Superman’s Metropolis (1996) – Fritz Lang, Futurism and the Mother City

The city of Metropolis. A staple in the Superman mythos. The city is as iconic as Superman himself, they go hand in hand the same way as Batman and Gotham. You can’t have one without the other. Many Elseworld stories like to play around with the location Superman lands and the city he protects. A big example would by Superman: Red Son [Miller & Johnson.2003] which made Superman a protector of the USSR rather than the USA. However, Superman’s Metropolis [Lofficier, Thomas & McKeever.1996] plays with this relationship far more, by experimenting with the city itself. In this case, transforming this comic book Metropolis, into the film version of Metropolis.

Despite its strong ties with the Man of Steel. The city remained unnamed for over a year until Action Comics #16 [Seigel & Shuster.1939]. “On June 7, 1939, Clark Kent, while on assignment in ‘Boravia,’ sends his editor a telegram addressed to ‘Metropolis, NY.’ Meanwhile, in the September 1939 issue of Action Comics (Which would have been on newsstands in June), Clark Kent poses the question ‘How come gambling is permitted to flourish in the city of Metropolis?’ These concurrent instances represent the first time the Man of Steel’s home city is given a name.” [Weldon.2013:39]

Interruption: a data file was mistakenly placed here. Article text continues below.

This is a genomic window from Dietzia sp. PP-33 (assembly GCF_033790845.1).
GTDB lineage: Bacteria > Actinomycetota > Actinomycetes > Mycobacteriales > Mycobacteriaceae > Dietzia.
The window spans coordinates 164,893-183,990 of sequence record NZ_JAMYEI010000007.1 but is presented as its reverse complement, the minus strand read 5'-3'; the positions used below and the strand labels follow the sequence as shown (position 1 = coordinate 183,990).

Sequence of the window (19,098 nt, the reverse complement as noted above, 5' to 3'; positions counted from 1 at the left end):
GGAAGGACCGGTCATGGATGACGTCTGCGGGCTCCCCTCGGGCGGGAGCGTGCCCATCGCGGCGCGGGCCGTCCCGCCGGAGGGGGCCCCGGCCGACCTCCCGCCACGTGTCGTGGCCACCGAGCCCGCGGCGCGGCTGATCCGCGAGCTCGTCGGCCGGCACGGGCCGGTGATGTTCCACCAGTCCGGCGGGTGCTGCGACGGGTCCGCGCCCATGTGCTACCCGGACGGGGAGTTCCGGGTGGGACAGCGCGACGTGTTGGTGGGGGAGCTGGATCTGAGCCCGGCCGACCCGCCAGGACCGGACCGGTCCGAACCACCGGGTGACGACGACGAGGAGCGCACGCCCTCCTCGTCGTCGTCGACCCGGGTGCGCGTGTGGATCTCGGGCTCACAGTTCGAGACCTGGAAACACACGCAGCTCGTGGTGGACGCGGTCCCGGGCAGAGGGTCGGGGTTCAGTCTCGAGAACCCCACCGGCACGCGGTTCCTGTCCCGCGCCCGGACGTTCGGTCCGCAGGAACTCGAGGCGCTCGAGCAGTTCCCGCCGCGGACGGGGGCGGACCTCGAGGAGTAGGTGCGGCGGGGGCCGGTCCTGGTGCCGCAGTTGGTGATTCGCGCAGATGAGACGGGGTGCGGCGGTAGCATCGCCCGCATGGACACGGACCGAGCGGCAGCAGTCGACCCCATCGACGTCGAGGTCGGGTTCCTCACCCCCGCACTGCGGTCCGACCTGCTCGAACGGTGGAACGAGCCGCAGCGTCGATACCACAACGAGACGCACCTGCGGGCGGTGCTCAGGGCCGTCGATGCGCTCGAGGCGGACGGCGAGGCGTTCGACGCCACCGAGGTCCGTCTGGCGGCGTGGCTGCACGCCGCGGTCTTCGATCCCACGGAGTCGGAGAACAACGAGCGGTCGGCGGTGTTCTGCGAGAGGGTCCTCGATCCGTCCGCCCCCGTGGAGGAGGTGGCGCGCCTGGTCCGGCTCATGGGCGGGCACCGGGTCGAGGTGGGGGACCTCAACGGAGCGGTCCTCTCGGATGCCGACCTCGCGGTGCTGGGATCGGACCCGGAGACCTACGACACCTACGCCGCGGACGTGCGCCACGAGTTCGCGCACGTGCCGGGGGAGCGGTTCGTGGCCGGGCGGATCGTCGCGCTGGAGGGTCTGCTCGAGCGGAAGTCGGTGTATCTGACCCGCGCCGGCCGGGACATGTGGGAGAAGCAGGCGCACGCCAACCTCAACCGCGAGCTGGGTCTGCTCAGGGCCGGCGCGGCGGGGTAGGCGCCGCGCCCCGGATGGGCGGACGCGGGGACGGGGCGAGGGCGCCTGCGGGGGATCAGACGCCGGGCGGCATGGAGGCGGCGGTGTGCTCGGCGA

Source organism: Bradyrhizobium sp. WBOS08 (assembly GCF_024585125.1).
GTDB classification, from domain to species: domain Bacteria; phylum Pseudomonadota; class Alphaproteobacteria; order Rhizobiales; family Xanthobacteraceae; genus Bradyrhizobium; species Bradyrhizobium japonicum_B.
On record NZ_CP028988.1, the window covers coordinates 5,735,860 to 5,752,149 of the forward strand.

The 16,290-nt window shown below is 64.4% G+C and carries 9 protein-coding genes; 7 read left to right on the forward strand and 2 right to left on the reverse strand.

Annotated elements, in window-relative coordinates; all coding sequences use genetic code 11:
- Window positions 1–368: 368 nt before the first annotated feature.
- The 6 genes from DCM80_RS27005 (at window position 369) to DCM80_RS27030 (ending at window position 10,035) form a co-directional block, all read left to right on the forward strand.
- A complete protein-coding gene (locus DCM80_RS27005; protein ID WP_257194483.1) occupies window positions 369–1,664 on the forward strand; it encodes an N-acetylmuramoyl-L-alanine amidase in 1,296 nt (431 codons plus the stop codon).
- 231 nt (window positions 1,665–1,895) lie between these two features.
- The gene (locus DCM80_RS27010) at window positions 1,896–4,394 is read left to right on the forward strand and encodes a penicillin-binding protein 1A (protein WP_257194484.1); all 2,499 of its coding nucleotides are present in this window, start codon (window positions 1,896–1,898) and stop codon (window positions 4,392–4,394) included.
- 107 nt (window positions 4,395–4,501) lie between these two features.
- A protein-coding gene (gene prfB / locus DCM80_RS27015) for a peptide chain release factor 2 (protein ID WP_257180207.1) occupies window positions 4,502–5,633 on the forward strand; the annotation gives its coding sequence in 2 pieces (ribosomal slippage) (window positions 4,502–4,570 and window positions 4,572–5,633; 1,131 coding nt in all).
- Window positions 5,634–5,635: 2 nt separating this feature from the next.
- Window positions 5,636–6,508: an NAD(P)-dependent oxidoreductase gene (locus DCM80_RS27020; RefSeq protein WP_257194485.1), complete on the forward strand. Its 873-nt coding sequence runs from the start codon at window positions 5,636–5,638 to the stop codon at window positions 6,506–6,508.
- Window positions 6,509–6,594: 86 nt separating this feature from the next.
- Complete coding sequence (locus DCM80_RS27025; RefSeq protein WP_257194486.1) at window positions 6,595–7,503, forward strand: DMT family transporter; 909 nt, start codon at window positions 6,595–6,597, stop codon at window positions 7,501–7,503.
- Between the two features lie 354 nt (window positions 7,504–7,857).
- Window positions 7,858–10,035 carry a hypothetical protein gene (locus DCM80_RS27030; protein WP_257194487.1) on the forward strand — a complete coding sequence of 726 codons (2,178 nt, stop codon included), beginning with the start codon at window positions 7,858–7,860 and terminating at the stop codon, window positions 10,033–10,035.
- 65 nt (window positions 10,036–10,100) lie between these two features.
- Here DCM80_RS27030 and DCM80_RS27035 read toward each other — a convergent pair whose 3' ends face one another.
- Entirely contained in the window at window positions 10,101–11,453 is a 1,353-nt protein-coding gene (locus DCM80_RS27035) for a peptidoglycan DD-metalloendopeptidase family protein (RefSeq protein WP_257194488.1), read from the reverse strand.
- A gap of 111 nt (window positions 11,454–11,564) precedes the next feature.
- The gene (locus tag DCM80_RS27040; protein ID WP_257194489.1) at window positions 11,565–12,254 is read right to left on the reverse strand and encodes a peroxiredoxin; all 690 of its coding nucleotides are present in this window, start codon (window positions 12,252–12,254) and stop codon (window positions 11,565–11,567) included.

The word ‘Metropolis’ comes from 1350 – 1400 Middle English, Late Latin. Meaning ‘Mother State’ or ‘Mother City’ referring to the parent state of a colony. In modern times, the phrase refers to the chief or sometimes capital city of a country or just a very large city. [] In the DC Comics universe, Metropolis itself fits this by taking the form of New York City, a trait it shares with Batman’s Gotham City. However, while the cities share an inspiration, both show a different side. As stated in The Many Lives of Batman, “The difference between Gotham and Metropolis succinctly summarizes the differences between the two superheroes. As current Batman editor Dennis O’Neil put it: ‘Gotham is Manhattan below Fourteenth Street at 3am., November 28th in a cold year. Metropolis is Manhattan between Fourteenth and One Hundred and Tenth Streets on the brightest, sunniest July day of the year” [Pearson & Uricchio.1991:009]. This duality in a city can also be seen in 1927s Metropolis [Lang.1927].